Good heavy curtains will also help, such as thermal ones. But if the windows are large, (eg ranch sliders) you will get more heat loss than just 10% I did have a heat loss diagram showing the percetnage heat loss. Very little is through the floor, most is through the roof as heat rises.



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  #510105 22-Aug-2011 19:24
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I think most of the floor insulation is that PE that protects from moisture coming up through the ground.  

Its my first house so obviously i have all of these ideas on things i can do to improve it

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  #510134 22-Aug-2011 20:26
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Underfloor is fairly important too, despite the 'heat rises' concept. You live down near the floor, not up near the ceiling. It's especially draining if you have good ventilation under the house, where you get a lot of cold wind blowing past, constantly sucking heat away from the floor.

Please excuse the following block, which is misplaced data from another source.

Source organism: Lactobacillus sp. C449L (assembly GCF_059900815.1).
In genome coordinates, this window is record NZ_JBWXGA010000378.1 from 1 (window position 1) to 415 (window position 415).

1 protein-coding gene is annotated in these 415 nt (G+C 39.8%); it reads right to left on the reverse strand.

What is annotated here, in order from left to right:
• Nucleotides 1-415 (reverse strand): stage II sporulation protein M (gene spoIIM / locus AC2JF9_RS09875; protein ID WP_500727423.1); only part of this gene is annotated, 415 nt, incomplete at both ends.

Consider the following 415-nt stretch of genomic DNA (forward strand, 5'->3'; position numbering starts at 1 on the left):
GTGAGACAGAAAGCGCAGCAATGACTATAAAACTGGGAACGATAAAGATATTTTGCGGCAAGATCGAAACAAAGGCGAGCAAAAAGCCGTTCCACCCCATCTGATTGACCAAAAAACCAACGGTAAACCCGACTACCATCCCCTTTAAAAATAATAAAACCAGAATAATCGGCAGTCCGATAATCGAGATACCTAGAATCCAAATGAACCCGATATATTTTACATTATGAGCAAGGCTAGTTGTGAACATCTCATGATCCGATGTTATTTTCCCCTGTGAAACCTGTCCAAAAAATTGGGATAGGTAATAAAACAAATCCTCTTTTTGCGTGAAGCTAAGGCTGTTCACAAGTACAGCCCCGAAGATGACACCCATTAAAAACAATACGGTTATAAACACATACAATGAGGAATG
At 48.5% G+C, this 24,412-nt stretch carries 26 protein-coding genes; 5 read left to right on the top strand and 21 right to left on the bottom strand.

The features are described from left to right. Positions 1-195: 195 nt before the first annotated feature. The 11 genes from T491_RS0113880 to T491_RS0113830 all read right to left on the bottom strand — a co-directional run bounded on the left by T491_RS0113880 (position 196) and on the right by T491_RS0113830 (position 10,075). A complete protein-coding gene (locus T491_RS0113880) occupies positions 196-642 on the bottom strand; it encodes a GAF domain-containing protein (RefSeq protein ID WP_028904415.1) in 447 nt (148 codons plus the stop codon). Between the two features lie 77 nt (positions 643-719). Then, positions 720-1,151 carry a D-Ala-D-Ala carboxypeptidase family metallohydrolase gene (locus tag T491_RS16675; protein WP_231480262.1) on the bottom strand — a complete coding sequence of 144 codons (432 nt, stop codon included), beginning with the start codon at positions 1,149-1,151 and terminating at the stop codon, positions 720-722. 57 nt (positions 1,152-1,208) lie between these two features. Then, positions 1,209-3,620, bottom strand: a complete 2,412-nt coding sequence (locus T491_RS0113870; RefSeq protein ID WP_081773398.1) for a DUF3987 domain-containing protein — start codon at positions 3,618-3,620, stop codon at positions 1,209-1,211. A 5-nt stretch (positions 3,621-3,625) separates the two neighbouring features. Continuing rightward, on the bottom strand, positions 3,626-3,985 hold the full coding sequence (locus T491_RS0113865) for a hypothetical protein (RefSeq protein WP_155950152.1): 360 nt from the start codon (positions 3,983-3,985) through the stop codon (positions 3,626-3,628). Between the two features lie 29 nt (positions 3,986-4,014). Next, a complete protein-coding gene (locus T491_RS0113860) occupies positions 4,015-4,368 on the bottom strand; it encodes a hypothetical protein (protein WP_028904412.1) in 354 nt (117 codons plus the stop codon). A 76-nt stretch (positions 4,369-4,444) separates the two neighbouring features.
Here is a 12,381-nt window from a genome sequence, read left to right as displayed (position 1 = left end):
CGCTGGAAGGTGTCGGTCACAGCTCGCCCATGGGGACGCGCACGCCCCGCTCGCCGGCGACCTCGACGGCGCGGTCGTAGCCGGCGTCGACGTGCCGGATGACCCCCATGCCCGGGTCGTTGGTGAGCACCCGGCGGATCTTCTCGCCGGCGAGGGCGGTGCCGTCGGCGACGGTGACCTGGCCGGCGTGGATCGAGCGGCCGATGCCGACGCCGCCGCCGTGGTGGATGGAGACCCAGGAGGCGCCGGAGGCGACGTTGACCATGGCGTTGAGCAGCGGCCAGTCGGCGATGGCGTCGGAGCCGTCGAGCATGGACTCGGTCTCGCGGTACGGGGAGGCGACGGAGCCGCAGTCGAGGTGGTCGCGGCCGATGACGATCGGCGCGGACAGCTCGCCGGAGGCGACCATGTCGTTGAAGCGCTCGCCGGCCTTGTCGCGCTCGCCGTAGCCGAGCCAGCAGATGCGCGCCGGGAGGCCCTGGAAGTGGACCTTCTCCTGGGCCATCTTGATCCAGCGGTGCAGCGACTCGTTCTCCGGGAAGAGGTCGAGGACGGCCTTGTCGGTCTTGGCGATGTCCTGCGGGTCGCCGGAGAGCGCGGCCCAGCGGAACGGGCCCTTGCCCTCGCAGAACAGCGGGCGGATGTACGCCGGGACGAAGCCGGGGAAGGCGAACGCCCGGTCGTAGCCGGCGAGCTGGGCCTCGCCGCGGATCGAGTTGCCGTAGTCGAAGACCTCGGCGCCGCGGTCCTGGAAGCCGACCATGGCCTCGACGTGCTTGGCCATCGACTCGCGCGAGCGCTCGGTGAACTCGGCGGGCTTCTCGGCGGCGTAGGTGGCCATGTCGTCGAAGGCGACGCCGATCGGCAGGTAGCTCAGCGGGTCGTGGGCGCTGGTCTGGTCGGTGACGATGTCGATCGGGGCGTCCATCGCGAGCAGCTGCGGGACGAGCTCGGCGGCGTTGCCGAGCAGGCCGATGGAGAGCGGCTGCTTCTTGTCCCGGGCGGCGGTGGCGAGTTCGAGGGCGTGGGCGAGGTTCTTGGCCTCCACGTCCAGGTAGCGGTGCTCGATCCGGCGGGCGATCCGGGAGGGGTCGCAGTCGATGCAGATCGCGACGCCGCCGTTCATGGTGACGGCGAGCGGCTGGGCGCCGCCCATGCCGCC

PE plastic sheeting is not insulation, it's there to stop moisture rising. It's great to have it, but it's not the only thing you can do under there.

Stick your head up in the roof space and see what you've got up there. Take a photo and post it back here if you want and someone will comment on it. Also, if you haven't been in there long, just check out what it's like and see what the big problems really are. That gives you some direction.